To leave us the way she wanted, she held
her tongue, hid the diagnosis
until her illness would no longer be denied.
It stripped her power over the truth as it sapped
her strength and ate her resolve.
No longer denied, the cancer became
a glutton for attention simply by being
there. Her weakness, her pains, her clenched lungs,
our tears, near-constant callers and over-staying guests.
No to therapies, no to drugs stronger
than Advil p.m., no even to in-home aides until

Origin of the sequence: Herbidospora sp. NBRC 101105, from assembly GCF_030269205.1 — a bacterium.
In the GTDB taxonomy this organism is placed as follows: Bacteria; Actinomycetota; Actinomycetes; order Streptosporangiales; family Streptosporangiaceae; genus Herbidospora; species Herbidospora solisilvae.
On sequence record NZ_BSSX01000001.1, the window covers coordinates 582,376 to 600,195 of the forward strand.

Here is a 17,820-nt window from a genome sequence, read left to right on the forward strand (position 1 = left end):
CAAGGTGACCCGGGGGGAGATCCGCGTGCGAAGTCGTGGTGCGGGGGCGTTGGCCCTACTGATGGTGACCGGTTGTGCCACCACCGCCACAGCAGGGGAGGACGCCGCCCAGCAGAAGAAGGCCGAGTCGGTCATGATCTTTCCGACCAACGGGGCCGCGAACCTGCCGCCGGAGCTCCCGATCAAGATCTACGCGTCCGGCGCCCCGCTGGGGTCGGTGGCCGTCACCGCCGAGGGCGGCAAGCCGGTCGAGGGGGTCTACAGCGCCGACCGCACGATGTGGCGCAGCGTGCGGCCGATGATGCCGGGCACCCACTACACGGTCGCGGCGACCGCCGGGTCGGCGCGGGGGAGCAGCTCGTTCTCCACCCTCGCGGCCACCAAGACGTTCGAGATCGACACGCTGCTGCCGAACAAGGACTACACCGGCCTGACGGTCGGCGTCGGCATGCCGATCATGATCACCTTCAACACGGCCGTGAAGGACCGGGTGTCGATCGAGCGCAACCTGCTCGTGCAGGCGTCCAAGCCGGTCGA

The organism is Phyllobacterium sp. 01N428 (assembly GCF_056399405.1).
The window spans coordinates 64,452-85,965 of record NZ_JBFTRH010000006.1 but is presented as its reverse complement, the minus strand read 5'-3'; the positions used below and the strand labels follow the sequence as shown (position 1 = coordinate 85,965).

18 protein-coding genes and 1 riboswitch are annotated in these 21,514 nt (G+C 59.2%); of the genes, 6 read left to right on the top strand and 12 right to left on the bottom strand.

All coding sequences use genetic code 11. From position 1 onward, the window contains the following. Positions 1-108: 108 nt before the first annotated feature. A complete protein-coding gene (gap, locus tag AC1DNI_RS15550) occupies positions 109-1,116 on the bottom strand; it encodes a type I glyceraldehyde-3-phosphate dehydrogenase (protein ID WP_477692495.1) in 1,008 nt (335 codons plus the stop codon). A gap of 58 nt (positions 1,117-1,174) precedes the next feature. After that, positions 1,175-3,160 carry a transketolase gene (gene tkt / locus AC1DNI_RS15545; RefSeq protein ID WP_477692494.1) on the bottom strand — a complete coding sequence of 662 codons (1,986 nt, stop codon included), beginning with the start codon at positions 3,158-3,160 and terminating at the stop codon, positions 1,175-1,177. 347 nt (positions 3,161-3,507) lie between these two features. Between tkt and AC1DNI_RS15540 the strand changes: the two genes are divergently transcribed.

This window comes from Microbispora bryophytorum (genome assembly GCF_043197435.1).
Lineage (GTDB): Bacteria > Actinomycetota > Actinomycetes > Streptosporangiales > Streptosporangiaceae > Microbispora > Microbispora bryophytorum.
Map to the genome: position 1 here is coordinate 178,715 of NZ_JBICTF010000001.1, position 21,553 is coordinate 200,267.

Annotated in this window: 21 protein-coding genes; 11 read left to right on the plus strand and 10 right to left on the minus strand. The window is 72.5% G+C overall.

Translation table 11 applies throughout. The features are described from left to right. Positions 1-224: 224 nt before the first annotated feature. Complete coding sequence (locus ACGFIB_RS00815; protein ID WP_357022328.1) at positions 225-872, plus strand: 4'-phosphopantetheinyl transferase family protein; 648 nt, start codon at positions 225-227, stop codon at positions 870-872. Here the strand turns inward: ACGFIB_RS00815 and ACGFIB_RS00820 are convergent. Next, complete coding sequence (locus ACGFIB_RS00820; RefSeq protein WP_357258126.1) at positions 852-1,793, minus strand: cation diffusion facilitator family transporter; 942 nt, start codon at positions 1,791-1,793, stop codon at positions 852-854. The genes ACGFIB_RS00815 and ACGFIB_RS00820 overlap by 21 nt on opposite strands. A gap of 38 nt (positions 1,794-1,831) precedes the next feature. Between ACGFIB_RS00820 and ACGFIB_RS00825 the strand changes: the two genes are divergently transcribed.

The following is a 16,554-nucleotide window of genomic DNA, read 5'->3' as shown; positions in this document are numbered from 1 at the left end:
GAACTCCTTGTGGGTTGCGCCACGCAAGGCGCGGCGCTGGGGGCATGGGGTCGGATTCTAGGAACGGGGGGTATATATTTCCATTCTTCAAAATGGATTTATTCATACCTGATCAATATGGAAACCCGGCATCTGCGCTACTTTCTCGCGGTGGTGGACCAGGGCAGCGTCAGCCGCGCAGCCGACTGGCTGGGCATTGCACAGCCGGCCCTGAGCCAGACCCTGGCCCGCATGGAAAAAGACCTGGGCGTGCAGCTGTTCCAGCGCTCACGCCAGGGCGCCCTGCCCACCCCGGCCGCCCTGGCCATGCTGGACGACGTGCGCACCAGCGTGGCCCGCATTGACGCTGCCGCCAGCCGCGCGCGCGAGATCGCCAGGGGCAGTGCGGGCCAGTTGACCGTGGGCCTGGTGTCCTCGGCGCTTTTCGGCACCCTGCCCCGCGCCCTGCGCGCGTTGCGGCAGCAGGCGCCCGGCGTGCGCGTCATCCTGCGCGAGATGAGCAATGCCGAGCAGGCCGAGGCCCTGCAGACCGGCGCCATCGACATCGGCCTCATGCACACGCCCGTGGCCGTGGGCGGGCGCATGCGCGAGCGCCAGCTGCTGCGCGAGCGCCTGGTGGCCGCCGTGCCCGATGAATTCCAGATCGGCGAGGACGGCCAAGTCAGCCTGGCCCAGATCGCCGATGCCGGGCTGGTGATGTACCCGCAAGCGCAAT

that last week. If the dying can not
be selfish in dying, when can they be?
No to a funeral, no to a viewing,
just spread her out around her yard
and her garden; let wind and rain,
sparrow and squirrel carry her off.
If life can't take away the dead,
what is worth taking?
The last coughing, the wish for
one last smoke, sweet as
that first one, and 26 minutes later
our tears visited again.
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